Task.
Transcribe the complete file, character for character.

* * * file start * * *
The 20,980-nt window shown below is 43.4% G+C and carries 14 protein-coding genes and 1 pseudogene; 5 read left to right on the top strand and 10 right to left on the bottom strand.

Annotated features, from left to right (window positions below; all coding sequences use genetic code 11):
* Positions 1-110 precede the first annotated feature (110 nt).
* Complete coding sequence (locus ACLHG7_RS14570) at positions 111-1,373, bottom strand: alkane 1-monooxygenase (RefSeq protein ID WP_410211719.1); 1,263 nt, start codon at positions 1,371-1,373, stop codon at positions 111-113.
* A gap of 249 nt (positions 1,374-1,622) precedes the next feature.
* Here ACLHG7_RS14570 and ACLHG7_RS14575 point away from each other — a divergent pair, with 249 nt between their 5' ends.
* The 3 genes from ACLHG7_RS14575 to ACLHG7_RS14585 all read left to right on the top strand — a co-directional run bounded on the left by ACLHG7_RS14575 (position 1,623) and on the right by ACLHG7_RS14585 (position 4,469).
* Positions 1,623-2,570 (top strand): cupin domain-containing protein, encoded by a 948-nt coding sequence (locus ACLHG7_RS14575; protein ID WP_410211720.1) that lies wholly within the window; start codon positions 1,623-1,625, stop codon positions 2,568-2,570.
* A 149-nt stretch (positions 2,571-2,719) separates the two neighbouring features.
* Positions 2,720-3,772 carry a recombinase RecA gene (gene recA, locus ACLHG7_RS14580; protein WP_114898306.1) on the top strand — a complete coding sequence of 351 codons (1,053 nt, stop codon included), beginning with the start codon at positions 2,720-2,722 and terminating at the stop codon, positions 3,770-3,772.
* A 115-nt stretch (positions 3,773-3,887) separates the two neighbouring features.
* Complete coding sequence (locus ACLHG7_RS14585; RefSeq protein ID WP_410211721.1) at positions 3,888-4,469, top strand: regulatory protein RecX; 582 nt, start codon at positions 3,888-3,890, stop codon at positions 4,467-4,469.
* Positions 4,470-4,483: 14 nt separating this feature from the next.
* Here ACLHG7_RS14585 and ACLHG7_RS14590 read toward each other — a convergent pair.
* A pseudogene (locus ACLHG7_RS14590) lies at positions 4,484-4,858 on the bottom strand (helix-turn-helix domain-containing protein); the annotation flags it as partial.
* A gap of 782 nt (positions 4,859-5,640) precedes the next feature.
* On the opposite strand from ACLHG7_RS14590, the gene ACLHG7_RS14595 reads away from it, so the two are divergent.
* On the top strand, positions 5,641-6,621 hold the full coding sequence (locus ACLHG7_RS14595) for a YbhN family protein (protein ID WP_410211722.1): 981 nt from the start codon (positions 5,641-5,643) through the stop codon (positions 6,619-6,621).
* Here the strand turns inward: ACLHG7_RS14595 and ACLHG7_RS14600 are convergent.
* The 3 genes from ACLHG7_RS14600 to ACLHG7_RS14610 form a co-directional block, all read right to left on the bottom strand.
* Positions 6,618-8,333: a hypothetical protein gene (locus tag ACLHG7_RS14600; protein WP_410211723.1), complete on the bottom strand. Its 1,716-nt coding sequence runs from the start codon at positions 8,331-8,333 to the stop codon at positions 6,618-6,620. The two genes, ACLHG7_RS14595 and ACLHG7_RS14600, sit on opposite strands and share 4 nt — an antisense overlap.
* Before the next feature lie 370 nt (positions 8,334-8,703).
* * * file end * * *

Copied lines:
The 20,980-nt window shown below is 43.4% G+C and carries 14 protein-coding genes and 1 pseudogene; 5 read left to right on the top strand and 10 right to left on the bottom strand.

Annotated features, from left to right (window positions below; all coding sequences use genetic code 11):
* Positions 1-110 precede the first annotated feature (110 nt).
* Complete coding sequence (locus ACLHG7_RS14570) at positions 111-1,373, bottom strand: alkane 1-monooxygenase (RefSeq protein ID WP_410211719.1); 1,263 nt, start codon at positions 1,371-1,373, stop codon at positions 111-113.
* A gap of 249 nt (positions 1,374-1,622) precedes the next feature.
* Here ACLHG7_RS14570 and ACLHG7_RS14575 point away from each other — a divergent pair, with 249 nt between their 5' ends.
* The 3 genes from ACLHG7_RS14575 to ACLHG7_RS14585 all read left to right on the top strand — a co-directional run bounded on the left by ACLHG7_RS14575 (position 1,623) and on the right by ACLHG7_RS14585 (position 4,469).
* Positions 1,623-2,570 (top strand): cupin domain-containing protein, encoded by a 948-nt coding sequence (locus ACLHG7_RS14575; protein ID WP_410211720.1) that lies wholly within the window; start codon positions 1,623-1,625, stop codon positions 2,568-2,570.
* A 149-nt stretch (positions 2,571-2,719) separates the two neighbouring features.
* Positions 2,720-3,772 carry a recombinase RecA gene (gene recA, locus ACLHG7_RS14580; protein WP_114898306.1) on the top strand — a complete coding sequence of 351 codons (1,053 nt, stop codon included), beginning with the start codon at positions 2,720-2,722 and terminating at the stop codon, positions 3,770-3,772.
* A 115-nt stretch (positions 3,773-3,887) separates the two neighbouring features.
* Complete coding sequence (locus ACLHG7_RS14585; RefSeq protein ID WP_410211721.1) at positions 3,888-4,469, top strand: regulatory protein RecX; 582 nt, start codon at positions 3,888-3,890, stop codon at positions 4,467-4,469.
* Positions 4,470-4,483: 14 nt separating this feature from the next.
* Here ACLHG7_RS14585 and ACLHG7_RS14590 read toward each other — a convergent pair.
* A pseudogene (locus ACLHG7_RS14590) lies at positions 4,484-4,858 on the bottom strand (helix-turn-helix domain-containing protein); the annotation flags it as partial.
* A gap of 782 nt (positions 4,859-5,640) precedes the next feature.
* On the opposite strand from ACLHG7_RS14590, the gene ACLHG7_RS14595 reads away from it, so the two are divergent.
* On the top strand, positions 5,641-6,621 hold the full coding sequence (locus ACLHG7_RS14595) for a YbhN family protein (protein ID WP_410211722.1): 981 nt from the start codon (positions 5,641-5,643) through the stop codon (positions 6,619-6,621).
* Here the strand turns inward: ACLHG7_RS14595 and ACLHG7_RS14600 are convergent.
* The 3 genes from ACLHG7_RS14600 to ACLHG7_RS14610 form a co-directional block, all read right to left on the bottom strand.
* Positions 6,618-8,333: a hypothetical protein gene (locus tag ACLHG7_RS14600; protein WP_410211723.1), complete on the bottom strand. Its 1,716-nt coding sequence runs from the start codon at positions 8,331-8,333 to the stop codon at positions 6,618-6,620. The two genes, ACLHG7_RS14595 and ACLHG7_RS14600, sit on opposite strands and share 4 nt — an antisense overlap.
* Before the next feature lie 370 nt (positions 8,334-8,703).